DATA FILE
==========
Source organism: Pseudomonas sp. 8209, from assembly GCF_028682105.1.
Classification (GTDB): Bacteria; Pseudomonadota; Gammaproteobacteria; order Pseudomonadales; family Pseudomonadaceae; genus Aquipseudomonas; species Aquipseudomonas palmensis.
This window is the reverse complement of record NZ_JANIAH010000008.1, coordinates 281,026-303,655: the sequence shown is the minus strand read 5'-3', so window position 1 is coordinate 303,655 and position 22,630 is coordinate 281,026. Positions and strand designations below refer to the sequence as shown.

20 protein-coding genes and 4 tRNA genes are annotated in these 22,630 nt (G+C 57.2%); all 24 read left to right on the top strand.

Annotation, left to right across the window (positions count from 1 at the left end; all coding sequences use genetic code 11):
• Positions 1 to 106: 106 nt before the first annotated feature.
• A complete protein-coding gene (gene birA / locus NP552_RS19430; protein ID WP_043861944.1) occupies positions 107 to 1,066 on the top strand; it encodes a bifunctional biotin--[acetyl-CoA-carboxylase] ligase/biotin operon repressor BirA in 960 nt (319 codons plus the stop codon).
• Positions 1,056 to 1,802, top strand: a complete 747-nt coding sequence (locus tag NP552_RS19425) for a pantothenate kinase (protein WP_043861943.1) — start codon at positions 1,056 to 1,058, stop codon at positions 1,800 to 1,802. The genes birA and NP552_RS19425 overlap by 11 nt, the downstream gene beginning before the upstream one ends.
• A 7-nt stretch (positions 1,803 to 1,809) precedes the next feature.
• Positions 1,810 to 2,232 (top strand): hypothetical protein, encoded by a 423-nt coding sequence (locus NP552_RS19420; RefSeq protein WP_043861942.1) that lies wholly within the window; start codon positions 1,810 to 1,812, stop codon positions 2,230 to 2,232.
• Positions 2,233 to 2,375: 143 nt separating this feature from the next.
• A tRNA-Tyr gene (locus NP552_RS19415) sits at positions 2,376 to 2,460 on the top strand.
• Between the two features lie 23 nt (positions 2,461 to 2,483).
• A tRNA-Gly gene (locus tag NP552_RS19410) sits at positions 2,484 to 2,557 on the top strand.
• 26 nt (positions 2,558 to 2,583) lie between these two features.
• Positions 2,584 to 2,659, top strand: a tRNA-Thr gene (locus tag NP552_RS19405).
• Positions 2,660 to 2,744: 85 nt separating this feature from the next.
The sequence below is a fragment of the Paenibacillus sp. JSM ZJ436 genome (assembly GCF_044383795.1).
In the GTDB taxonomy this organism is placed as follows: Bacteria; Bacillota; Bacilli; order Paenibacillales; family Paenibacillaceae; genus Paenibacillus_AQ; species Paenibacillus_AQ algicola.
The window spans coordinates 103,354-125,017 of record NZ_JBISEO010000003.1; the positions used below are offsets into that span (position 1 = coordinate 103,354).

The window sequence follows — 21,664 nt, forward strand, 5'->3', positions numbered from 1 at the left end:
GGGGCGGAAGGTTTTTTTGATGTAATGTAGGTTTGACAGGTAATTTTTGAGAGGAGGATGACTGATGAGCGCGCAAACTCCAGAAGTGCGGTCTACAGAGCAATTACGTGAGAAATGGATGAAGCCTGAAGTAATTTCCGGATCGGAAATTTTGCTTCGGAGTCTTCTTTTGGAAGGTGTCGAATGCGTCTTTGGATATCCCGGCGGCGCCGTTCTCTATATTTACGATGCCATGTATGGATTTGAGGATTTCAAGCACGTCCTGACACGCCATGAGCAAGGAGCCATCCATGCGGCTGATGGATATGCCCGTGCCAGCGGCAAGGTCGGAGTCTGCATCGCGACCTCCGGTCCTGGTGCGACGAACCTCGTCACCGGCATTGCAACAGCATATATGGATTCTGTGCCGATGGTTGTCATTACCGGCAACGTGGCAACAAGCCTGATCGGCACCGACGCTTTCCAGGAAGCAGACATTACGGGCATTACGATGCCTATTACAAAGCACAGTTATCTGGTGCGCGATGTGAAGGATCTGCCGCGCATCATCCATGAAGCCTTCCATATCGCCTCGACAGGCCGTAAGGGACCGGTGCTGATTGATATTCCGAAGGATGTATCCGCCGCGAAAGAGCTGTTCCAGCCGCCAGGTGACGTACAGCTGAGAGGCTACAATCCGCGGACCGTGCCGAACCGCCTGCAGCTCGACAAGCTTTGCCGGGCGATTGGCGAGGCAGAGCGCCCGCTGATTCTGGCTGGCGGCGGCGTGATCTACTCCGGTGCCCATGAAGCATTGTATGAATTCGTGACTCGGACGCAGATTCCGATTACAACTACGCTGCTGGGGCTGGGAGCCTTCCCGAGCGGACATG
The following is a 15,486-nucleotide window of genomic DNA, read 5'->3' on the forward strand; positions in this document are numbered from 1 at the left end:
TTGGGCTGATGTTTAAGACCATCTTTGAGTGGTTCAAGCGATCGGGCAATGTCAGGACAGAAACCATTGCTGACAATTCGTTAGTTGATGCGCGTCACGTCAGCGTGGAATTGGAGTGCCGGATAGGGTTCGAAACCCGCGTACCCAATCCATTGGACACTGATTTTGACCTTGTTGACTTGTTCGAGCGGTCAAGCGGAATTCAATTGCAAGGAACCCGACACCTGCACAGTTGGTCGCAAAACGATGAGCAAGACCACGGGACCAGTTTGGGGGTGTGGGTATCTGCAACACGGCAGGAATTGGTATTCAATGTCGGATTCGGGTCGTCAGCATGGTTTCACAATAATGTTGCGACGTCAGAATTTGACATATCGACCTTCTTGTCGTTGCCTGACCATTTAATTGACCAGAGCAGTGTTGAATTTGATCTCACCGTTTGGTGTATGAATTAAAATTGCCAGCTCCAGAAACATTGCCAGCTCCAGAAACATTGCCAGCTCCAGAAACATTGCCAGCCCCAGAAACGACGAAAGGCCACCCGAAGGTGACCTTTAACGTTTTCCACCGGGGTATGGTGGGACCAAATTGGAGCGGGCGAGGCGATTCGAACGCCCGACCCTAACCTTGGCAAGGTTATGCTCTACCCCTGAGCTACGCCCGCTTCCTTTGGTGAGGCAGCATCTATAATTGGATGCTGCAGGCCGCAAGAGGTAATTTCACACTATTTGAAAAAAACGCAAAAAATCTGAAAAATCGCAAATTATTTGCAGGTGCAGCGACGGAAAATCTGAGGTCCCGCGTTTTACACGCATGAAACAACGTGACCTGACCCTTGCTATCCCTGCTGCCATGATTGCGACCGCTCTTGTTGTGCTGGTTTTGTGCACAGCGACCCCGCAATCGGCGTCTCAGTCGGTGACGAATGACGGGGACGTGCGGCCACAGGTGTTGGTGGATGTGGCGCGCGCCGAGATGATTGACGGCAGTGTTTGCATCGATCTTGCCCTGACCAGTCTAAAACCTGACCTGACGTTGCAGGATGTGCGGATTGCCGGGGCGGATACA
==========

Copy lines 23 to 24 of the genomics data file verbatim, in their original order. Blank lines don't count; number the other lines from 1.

The following is a 15,486-nucleotide window of genomic DNA, read 5'->3' on the forward strand; positions in this document are numbered from 1 at the left end:
TTGGGCTGATGTTTAAGACCATCTTTGAGTGGTTCAAGCGATCGGGCAATGTCAGGACAGAAACCATTGCTGACAATTCGTTAGTTGATGCGCGTCACGTCAGCGTGGAATTGGAGTGCCGGATAGGGTTCGAAACCCGCGTACCCAATCCATTGGACACTGATTTTGACCTTGTTGACTTGTTCGAGCGGTCAAGCGGAATTCAATTGCAAGGAACCCGACACCTGCACAGTTGGTCGCAAAACGATGAGCAAGACCACGGGACCAGTTTGGGGGTGTGGGTATCTGCAACACGGCAGGAATTGGTATTCAATGTCGGATTCGGGTCGTCAGCATGGTTTCACAATAATGTTGCGACGTCAGAATTTGACATATCGACCTTCTTGTCGTTGCCTGACCATTTAATTGACCAGAGCAGTGTTGAATTTGATCTCACCGTTTGGTGTATGAATTAAAATTGCCAGCTCCAGAAACATTGCCAGCTCCAGAAACATTGCCAGCTCCAGAAACATTGCCAGCCCCAGAAACGACGAAAGGCCACCCGAAGGTGACCTTTAACGTTTTCCACCGGGGTATGGTGGGACCAAATTGGAGCGGGCGAGGCGATTCGAACGCCCGACCCTAACCTTGGCAAGGTTATGCTCTACCCCTGAGCTACGCCCGCTTCCTTTGGTGAGGCAGCATCTATAATTGGATGCTGCAGGCCGCAAGAGGTAATTTCACACTATTTGAAAAAAACGCAAAAAATCTGAAAAATCGCAAATTATTTGCAGGTGCAGCGACGGAAAATCTGAGGTCCCGCGTTTTACACGCATGAAACAACGTGACCTGACCCTTGCTATCCCTGCTGCCATGATTGCGACCGCTCTTGTTGTGCTGGTTTTGTGCACAGCGACCCCGCAATCGGCGTCTCAGTCGGTGACGAATGACGGGGACGTGCGGCCACAGGTGTTGGTGGATGTGGCGCGCGCCGAGATGATTGACGGCAGTGTTTGCATCGATCTTGCCCTGACCAGTCTAAAACCTGACCTGACGTTGCAGGATGTGCGGATTGCCGGGGCGGATACA